By adopting an aggressive target for renewable energy and improving energy efficiency (42 per cent and 12 percent by 2020 respectively), lowering fossil fuel subsidies and creating an attractive legal framework for investors, Morocco is facilitating private sector investment in clean energy and low-carbon growth. The country is becoming recognised as a solar power innovation hub, with its renewable energy investment growing from USD 297 million in 2012 to USD 1.8 billion in 2013.16
Climate change financing comes from a range of bilateral and multilateral partners.17 The biggest donors are the European Commission and France with substantial resources from the African Development Bank, World Bank and European Investment Bank. External finance for climate change is provided bilaterally and through global funding mechanisms, and is delivered as grants and loans, as well as technical assistance to projects and government departments. The major instruments are the Clean Technology Fund (CTF) and GEF,18 being the most important current funds for climate change in Morocco.19 By way of example, Morocco secured a USD 125 million loan from the World Bank and a USD 23.95 million loan from the CTF to support its state-owned electricity and water company (ONEE) to develop its first set of three mid-size decentralised solar photovoltaic plants as part of the Clean and Efficiency Project.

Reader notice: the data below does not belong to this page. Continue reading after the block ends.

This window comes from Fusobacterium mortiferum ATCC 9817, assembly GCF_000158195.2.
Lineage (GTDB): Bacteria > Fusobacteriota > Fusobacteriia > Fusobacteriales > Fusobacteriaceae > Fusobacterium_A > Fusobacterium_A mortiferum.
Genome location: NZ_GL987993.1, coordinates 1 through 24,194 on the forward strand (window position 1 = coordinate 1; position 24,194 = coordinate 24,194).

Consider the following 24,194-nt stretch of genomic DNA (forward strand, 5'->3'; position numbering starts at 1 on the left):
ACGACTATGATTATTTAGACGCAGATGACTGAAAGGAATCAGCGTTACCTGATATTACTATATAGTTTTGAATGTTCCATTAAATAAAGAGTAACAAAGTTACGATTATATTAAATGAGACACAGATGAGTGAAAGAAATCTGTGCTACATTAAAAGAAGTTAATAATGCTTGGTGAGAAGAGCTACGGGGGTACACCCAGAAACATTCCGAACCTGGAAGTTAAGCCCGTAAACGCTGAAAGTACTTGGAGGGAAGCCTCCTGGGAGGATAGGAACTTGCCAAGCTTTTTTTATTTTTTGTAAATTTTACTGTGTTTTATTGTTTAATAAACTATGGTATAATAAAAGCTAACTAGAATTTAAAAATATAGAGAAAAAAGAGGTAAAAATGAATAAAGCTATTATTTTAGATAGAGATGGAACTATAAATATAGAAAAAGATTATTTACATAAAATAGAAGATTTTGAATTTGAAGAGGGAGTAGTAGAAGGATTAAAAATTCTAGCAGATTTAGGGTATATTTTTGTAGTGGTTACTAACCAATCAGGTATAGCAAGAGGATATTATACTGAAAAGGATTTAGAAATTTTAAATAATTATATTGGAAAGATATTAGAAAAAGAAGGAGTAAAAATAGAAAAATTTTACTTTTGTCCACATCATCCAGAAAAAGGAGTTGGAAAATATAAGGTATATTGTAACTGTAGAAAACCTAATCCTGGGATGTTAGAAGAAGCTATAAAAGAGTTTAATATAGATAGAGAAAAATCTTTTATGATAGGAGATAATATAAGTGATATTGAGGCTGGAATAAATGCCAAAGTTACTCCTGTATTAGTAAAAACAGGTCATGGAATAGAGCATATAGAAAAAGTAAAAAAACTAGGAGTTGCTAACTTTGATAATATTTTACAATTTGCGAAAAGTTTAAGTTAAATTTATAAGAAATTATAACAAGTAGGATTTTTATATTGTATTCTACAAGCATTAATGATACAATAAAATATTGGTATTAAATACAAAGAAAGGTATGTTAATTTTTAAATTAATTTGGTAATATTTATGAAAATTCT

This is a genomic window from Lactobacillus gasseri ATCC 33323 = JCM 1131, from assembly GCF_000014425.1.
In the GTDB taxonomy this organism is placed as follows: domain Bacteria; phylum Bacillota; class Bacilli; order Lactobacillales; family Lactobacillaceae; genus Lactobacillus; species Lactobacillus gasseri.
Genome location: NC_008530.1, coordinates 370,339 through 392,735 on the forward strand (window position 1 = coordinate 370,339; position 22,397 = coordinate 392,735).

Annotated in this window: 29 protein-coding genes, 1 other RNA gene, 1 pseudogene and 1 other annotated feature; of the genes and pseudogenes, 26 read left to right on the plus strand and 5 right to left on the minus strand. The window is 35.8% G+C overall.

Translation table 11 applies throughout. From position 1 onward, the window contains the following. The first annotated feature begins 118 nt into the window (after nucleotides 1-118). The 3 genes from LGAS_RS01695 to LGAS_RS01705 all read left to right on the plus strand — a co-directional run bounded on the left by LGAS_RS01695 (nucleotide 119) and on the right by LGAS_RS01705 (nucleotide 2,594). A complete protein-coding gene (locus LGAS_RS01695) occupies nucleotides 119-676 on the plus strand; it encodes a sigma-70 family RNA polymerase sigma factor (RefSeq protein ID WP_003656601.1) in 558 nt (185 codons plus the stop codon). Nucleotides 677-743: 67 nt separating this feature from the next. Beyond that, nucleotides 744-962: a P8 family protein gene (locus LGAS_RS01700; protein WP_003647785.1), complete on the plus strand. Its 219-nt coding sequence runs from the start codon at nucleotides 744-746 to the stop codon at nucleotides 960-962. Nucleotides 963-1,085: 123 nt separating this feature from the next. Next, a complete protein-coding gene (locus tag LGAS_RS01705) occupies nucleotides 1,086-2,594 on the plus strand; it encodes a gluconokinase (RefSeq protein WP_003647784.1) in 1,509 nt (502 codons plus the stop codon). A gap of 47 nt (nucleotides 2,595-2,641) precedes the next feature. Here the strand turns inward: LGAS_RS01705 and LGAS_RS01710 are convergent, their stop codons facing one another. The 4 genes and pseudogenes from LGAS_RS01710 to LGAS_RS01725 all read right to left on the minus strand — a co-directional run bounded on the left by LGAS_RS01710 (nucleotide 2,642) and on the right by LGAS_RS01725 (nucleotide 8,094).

In November 2014 four international financial institutions teamed up with the European Union to promote sustainable energy investments in Morocco through the launch of a Sustainable Energy Financing Facility (MorSEFF): the European Bank for Reconstruction and Development, the Agence Française de Dévelopement (AFD), the European Investment Bank and Kreditanstalt für Wiederaufbau (KfW). The €80 million facility will provide loans via a group of local participating banks and financial institutions for energy efficiency and small-scale renewable energy investments by private companies in Morocco.
The Moroccan government is not, however, solely relying on donors and foreign investors. Under the law creating MASEN and the agreements concluded between the State and MASEN regarding each project, the Moroccan government undertakes to guarantee the financial sustainability of the Solar Plan on a project-by-project basis. NOORo Ouarzazate II and III projects’ debt is entirely refinanced by MASEN using funds secured by MASEN from international lenders, including the African Development Bank, the World Bank, the European Commission, the CTF, the AFD and KfW.20